Hong Kong's leader and China's top representative in the city took pot shots at the United States on Saturday after the Trump administration sanctioned them and nine other officials for allegedly cracking down on freedom and undermining the local autonomy of the former British colony.
Chief Executive Carrie Lam took to Facebook to say that the U.S. got her address wrong, listing the official address of her chief deputy instead. She noted that she was the deputy when she applied for her U.S. visa in 2016.
"By the way, my entry visa to the U.S. is valid until 2026. Since I have no desire to visit this country, it looks like I can take the initiative to cancel it," Lam said.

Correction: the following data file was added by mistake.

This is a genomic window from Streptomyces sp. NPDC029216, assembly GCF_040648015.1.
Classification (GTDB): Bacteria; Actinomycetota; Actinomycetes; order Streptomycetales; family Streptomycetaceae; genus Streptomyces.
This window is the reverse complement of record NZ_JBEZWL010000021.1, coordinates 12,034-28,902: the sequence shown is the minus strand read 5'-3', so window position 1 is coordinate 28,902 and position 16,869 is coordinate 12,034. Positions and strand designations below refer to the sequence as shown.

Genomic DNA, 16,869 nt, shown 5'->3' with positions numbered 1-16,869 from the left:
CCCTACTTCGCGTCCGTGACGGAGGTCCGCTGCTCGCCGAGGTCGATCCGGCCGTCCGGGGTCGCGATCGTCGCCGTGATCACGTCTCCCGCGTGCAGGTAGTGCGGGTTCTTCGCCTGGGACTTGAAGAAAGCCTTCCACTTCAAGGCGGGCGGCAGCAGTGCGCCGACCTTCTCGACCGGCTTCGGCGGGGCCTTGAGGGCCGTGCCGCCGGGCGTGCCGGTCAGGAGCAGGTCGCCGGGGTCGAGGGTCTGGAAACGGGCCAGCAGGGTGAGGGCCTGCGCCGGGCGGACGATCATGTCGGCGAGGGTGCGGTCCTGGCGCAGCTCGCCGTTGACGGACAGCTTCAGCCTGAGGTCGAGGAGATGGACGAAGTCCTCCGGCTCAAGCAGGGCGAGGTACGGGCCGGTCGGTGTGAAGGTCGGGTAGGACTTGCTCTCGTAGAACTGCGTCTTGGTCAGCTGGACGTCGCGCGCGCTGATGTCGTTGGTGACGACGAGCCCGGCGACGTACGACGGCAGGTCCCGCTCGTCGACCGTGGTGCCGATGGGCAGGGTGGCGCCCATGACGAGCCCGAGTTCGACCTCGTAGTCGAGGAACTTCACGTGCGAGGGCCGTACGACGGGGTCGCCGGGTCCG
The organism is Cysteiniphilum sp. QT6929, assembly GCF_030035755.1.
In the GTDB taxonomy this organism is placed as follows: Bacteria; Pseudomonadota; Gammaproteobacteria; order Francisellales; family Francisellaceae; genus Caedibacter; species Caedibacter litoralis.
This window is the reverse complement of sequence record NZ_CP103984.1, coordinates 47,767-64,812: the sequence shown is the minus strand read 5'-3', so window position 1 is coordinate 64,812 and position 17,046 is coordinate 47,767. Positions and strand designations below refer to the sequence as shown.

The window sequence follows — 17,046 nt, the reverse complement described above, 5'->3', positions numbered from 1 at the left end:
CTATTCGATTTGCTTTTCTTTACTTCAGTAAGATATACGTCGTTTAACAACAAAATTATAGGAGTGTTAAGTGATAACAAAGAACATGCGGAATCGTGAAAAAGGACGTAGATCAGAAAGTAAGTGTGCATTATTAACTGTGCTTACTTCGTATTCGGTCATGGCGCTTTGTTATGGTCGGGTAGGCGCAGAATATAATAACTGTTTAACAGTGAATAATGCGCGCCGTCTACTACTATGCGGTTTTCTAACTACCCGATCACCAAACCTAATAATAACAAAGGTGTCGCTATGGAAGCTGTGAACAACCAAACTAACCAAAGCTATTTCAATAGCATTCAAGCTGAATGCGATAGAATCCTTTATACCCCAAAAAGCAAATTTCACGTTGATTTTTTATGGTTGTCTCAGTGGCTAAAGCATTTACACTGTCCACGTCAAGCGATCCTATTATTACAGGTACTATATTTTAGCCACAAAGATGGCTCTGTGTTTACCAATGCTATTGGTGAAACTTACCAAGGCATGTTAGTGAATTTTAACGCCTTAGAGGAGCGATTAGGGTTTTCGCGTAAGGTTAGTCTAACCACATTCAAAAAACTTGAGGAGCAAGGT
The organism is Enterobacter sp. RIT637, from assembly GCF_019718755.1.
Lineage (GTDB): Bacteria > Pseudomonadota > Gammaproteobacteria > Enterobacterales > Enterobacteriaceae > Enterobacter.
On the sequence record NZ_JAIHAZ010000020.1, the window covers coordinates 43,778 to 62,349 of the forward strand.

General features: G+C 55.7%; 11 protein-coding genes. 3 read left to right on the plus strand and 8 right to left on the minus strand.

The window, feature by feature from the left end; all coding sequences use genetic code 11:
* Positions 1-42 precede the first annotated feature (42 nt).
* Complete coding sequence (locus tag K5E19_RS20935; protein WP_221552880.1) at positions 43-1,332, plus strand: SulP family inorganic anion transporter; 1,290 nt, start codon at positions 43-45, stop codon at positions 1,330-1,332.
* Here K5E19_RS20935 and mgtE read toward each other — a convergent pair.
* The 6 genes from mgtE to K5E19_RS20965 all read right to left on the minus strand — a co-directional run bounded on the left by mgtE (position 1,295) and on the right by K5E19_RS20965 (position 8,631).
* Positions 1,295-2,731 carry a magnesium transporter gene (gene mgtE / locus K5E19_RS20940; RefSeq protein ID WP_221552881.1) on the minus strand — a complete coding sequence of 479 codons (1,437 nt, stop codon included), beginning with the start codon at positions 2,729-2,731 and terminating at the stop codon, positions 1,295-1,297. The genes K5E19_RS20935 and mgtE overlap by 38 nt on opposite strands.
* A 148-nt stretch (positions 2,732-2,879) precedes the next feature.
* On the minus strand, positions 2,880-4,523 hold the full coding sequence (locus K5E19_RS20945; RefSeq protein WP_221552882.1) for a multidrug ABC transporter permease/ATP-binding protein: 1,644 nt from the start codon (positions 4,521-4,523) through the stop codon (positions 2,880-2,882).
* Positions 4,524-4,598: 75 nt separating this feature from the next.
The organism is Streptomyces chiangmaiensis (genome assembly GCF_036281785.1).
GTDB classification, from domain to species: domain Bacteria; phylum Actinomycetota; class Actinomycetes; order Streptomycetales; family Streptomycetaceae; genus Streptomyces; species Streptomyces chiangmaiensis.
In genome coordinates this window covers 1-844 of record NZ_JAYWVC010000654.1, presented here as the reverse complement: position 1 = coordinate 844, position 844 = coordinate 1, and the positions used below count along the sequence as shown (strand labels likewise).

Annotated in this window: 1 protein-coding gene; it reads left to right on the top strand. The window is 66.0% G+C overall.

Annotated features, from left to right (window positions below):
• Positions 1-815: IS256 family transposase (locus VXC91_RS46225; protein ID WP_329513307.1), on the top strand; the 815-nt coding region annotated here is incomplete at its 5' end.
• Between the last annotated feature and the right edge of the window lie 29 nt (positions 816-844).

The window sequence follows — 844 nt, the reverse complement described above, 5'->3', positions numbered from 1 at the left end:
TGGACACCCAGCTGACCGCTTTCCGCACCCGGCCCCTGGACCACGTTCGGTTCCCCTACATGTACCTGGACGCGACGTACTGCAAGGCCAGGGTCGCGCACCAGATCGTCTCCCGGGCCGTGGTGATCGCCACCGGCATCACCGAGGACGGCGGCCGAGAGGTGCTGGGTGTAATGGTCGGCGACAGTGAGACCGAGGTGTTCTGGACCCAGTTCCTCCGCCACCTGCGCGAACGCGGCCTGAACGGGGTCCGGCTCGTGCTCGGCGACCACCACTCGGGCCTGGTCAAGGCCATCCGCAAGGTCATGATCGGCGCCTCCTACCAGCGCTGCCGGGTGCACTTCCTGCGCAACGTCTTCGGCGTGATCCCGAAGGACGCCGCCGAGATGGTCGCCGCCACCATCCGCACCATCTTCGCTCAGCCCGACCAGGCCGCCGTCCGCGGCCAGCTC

The sanctions, announced Friday by the U.S. Treasury Department, block all property or other assets that the individuals have within U.S. jurisdiction.
Luo Huining, the director of the central government's liaison office in Hong Kong, said being included on the list shows that he has done what he should for the city and his country.
"I don't have a penny of assets abroad. Isn't it in vain to impose 'sanctions'? Of course, I can also send 100 U.S. dollars to Mr. Trump for freezing," he said in a statement on the office's website.
Hong Kong Commerce Secretary Edward Yau, who wasn't sanctioned, called the sanctions "unreasonable and barbarous" and said they would harm U.S. interests in the city, an Asian financial and shipping hub.